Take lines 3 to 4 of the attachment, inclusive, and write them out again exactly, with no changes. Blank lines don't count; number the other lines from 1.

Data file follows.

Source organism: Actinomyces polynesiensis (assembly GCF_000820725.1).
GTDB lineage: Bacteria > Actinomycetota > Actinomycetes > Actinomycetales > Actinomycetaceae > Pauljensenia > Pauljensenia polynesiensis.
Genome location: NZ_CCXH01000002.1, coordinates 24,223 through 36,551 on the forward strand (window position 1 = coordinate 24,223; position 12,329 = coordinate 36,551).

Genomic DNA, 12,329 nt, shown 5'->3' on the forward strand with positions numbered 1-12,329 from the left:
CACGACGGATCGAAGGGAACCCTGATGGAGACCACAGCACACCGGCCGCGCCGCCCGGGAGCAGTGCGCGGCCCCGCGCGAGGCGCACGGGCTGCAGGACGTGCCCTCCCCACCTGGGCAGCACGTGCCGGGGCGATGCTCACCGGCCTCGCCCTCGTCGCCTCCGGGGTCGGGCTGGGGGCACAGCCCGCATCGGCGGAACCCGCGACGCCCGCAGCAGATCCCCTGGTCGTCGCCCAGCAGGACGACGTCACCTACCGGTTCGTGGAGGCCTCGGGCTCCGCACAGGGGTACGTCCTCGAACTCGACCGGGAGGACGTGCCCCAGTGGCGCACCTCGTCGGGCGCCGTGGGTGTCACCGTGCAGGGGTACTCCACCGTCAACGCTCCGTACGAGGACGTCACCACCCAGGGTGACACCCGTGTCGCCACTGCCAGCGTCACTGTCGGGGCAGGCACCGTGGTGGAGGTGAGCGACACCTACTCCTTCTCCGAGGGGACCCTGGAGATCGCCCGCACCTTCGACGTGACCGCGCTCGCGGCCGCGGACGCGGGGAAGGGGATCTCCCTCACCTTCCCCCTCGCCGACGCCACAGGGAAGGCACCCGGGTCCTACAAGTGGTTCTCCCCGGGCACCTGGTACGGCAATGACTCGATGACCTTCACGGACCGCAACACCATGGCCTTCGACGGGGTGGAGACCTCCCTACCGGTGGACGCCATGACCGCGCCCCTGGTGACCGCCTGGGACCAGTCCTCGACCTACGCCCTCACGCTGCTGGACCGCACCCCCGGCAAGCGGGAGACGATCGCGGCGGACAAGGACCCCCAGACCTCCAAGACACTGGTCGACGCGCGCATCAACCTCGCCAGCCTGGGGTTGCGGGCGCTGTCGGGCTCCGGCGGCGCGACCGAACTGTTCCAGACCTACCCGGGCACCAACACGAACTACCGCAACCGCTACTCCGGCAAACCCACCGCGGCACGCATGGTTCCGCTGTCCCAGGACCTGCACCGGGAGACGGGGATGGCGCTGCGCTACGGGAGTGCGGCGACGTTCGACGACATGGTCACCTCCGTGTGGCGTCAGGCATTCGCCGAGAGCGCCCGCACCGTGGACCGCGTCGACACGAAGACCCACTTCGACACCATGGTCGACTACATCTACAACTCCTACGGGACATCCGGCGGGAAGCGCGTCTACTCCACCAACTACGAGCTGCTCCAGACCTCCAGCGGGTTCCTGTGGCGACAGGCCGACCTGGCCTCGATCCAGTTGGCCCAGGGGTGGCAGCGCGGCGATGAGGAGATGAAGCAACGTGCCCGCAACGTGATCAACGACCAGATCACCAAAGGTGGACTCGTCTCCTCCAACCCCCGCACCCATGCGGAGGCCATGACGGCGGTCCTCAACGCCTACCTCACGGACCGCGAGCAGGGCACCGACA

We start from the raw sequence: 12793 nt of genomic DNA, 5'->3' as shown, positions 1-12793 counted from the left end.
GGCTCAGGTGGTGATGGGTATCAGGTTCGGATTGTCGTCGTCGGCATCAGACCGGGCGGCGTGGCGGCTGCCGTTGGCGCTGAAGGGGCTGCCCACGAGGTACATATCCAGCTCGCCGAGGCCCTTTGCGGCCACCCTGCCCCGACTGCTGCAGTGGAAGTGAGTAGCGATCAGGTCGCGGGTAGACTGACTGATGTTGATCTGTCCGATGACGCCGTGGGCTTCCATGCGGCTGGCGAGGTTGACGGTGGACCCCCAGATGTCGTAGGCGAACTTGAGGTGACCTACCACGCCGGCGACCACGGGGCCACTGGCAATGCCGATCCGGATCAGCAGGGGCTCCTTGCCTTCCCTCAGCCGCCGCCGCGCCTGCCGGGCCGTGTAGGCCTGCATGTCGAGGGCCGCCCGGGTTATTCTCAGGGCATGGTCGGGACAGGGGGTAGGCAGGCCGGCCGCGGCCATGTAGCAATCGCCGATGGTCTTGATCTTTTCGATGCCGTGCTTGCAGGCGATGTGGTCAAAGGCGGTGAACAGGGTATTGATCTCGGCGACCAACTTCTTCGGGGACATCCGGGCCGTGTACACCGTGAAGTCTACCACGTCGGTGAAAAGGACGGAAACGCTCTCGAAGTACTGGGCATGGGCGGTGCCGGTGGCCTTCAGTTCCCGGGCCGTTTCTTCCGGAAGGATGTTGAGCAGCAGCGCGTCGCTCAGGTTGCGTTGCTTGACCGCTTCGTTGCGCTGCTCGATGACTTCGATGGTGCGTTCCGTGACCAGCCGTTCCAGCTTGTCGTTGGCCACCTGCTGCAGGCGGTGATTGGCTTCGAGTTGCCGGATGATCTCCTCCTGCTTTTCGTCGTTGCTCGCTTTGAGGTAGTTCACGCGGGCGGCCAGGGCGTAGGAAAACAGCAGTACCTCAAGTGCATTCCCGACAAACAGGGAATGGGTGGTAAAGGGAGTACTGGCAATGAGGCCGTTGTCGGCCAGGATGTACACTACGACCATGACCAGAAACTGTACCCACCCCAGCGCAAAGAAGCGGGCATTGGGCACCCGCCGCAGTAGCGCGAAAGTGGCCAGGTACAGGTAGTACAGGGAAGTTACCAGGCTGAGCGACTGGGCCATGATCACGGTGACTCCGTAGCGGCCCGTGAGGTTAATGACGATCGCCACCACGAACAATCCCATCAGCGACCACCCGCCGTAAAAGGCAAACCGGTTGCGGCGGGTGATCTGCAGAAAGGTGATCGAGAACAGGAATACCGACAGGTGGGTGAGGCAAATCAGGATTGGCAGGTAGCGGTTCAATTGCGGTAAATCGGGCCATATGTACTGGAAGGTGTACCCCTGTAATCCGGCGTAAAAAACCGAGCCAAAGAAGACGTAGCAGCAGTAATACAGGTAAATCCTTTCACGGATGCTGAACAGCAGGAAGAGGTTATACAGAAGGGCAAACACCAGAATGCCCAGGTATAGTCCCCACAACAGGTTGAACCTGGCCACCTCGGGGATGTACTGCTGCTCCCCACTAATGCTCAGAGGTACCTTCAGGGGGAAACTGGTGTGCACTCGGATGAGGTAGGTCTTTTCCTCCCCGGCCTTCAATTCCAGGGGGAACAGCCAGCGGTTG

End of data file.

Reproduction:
Genome location: NZ_CCXH01000002.1, coordinates 24,223 through 36,551 on the forward strand (window position 1 = coordinate 24,223; position 12,329 = coordinate 36,551).

Genomic DNA, 12,329 nt, shown 5'->3' on the forward strand with positions numbered 1-12,329 from the left: